Given that 𝑥 squared plus three 𝑦 squared equals three, determine 𝑦 double prime by implicit differentiation.
This 𝑦 double prime is the second derivative of 𝑦 with respect to 𝑥. And we’re told to find it by implicit differentiation — that is by differentiating both sides of our equation with respect to 𝑥. So let’s do this. 𝑑 by 𝑑𝑥 all of 𝑥 squared plus three 𝑦 squared is then equal to 𝑑 by 𝑑𝑥 of three. And we can differentiate the two terms on the left-hand side separately.
𝑑 by 𝑑𝑥 of 𝑥 squared is straightforward. It’s just two 𝑥. 𝑑 by 𝑑𝑥 of three 𝑦 squared though is more difficult. We have to use the chain rule. 𝑑𝑓 by 𝑑𝑥 is 𝑑𝑓 by 𝑑𝑦 times 𝑑𝑦 by 𝑑𝑥. So with 𝑓 equal to three 𝑦 squared, this is 𝑑 by 𝑑𝑦 of three 𝑦 squared times 𝑑𝑦 by 𝑑𝑥. And 𝑑 by 𝑑𝑦 of three 𝑦 squared is six 𝑦. So 𝑑 by 𝑑𝑥 of three 𝑦 squared is six 𝑦 times 𝑑𝑦 by 𝑑𝑥 on the right-hand side. 𝑑 by 𝑑𝑥 of three is zero. And so putting it altogether, we have that two 𝑥 plus six 𝑦 times 𝑑𝑦 by 𝑑𝑥 is zero. And we can rearrange this to find 𝑑𝑦 by 𝑑𝑥.
First, subtracting two 𝑥 from both sides and then dividing by six 𝑦 noticing that we can cancel a factor of two to get minus 𝑥 over three 𝑦. And perhaps, we should follow the notation in our problem and use primes to represent derivatives. Then, 𝑑𝑦 by 𝑑𝑥 is 𝑦 prime. So what 𝑦 prime is minus 𝑥 over three 𝑦. But what is 𝑦 double prime? Well, we need to differentiate again with respect to 𝑥. Differentiating both sides with respect to 𝑥, we get 𝑑 by 𝑑𝑥 of 𝑦 prime equals 𝑑 by 𝑑𝑥 of minus 𝑥 over three 𝑦. And 𝑑 by 𝑑𝑥 of 𝑦 prime is 𝑑 by 𝑑𝑥 of the first derivative of 𝑦 with respect to 𝑥, which is therefore the second derivative of 𝑦 with respect to 𝑥. And that’s the 𝑦 double prime that we’re looking for.
On the right-hand side, we’ve got the derivative of a quotient. And so we’re going to need the quotient rule and here it is in all its glory. Now applying it with 𝑓 of 𝑥 equal to 𝑥 and 𝑑 of 𝑥 equal to three 𝑦, not forgetting the minus sign, we get minus three 𝑦 times the derivative of 𝑥 with respect to 𝑥 minus 𝑥 times the derivative of three 𝑦 with respect to 𝑥 all over three 𝑦 squared.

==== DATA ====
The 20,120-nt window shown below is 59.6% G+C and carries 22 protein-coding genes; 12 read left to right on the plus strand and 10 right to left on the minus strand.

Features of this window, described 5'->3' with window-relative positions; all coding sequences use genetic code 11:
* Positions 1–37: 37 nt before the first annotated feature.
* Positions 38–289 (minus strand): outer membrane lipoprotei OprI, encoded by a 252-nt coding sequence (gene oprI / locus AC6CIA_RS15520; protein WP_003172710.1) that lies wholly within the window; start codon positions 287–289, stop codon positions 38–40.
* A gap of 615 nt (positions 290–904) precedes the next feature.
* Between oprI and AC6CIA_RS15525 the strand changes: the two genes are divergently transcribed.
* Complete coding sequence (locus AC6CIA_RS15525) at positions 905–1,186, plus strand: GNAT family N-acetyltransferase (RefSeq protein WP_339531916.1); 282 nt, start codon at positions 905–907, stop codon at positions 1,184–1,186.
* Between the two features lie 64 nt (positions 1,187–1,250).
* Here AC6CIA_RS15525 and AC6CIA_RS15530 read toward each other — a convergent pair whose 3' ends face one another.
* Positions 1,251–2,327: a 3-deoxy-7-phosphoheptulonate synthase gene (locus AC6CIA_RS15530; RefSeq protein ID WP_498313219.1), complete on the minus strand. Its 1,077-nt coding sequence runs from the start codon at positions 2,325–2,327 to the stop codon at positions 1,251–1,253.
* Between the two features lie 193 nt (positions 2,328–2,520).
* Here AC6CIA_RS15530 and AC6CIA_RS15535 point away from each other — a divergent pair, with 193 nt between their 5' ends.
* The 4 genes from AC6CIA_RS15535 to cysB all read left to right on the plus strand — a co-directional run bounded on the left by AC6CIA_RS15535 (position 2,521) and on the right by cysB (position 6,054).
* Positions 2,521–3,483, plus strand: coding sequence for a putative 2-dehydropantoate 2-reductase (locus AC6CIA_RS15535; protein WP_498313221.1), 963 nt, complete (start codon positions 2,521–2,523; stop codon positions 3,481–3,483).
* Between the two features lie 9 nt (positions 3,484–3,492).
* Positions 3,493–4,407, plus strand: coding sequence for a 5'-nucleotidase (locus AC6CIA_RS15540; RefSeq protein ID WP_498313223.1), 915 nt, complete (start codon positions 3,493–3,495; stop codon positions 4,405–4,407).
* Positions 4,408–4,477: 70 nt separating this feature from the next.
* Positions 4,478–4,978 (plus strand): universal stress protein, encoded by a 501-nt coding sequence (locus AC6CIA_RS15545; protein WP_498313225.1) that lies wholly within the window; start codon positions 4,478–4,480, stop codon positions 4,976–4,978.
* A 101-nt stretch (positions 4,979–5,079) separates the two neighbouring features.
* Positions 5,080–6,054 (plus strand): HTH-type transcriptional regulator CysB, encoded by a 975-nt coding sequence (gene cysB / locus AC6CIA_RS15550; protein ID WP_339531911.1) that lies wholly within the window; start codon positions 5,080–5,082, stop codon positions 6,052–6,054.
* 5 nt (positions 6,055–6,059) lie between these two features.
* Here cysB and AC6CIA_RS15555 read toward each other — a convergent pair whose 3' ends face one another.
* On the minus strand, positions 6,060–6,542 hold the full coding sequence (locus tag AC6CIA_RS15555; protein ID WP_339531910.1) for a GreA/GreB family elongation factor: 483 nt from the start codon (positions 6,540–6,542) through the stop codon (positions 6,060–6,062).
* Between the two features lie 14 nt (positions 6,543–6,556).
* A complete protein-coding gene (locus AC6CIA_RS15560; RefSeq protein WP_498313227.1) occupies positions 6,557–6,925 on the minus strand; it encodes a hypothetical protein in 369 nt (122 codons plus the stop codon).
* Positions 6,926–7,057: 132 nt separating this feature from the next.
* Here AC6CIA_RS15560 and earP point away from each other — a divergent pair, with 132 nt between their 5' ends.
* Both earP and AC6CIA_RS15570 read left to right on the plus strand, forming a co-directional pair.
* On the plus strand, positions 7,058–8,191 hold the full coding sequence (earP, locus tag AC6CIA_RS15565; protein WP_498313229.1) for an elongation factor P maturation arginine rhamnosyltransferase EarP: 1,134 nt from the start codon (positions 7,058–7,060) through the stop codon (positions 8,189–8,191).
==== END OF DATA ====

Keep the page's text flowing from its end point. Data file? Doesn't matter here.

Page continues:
Now we can simplify. The derivative of 𝑥 with respect to 𝑥 is just one. And so the first term in the numerator becomes three 𝑦. The derivative over three 𝑦 with respect to 𝑥 is three times the derivative of 𝑦 with respect to 𝑥 — three 𝑦 prime. And so the second term becomes three 𝑥 𝑦 prime. And finally, the denominator is nine 𝑦 squared.
We see that we can simplify further by cancelling a factor of three in the numerator and denominator. And so we get minus 𝑦 minus 𝑥 𝑦 prime over three 𝑦 squared. We can also absorb the minus sign into the fraction. And so we see that 𝑦 double prime is 𝑥 times 𝑦 prime minus 𝑦 all over three 𝑦 squared. Now, we’ve written 𝑦 double prime in terms of 𝑥, 𝑦, and 𝑦 prime the first derivative of 𝑦.
But really, we’d prefer to have 𝑦 double prime written in terms of 𝑥 and 𝑦 alone. That way if we’re given a point with coordinates 𝑥 and 𝑦 which lies on our curve, we can just substitute those coordinates for 𝑥 and 𝑦 in our expression to find the value of 𝑦 double prime at that point. To get 𝑦 double prime written in terms of 𝑥 and 𝑦 alone, we need to get rid of this 𝑦 prime somehow. How do we do that? Well, we can substitute the expression we have for 𝑦 prime in terms of 𝑥 and 𝑦.
Making this substitution, we get 𝑦 double prime in terms of 𝑥 and 𝑦. And we now just have to simplify. We multiply both numerator and denominator by three 𝑦. So the first term in the numerator becomes minus 𝑥 squared and the second term becomes minus three 𝑦 squared. The denominator becomes nine 𝑦 cubed. We can pull out a minus sign here. But looking at this expression alone, it looks like we’re done.
But have a look at that numerator 𝑥 squared plus three 𝑦 squared. We’re told in our problem that 𝑥 squared plus three 𝑦 squared is three. And so we get an unexpected simplification: 𝑦 double prime equals negative three over nine 𝑦 cubed. And we can cancel out another common factor of three. And we get our final answer that 𝑦 double prime the second derivative of 𝑦 with respect to 𝑥 is negative one over three 𝑦 cubed.
Here we used implicit differentiation twice first to find 𝑦 prime in terms of 𝑥 and 𝑦 and then again to find 𝑦 double prime in terms of 𝑥, 𝑦, and 𝑦 prime. Substituting the expression for 𝑦 prime in terms of 𝑥 and 𝑦, we got 𝑦 double prime in terms of 𝑥 and 𝑦 alone. And then, we noticed that there’s really unexpected and almost magical substitution that we could do from the question, which allowed us to write 𝑦 double prime in terms of 𝑦 alone.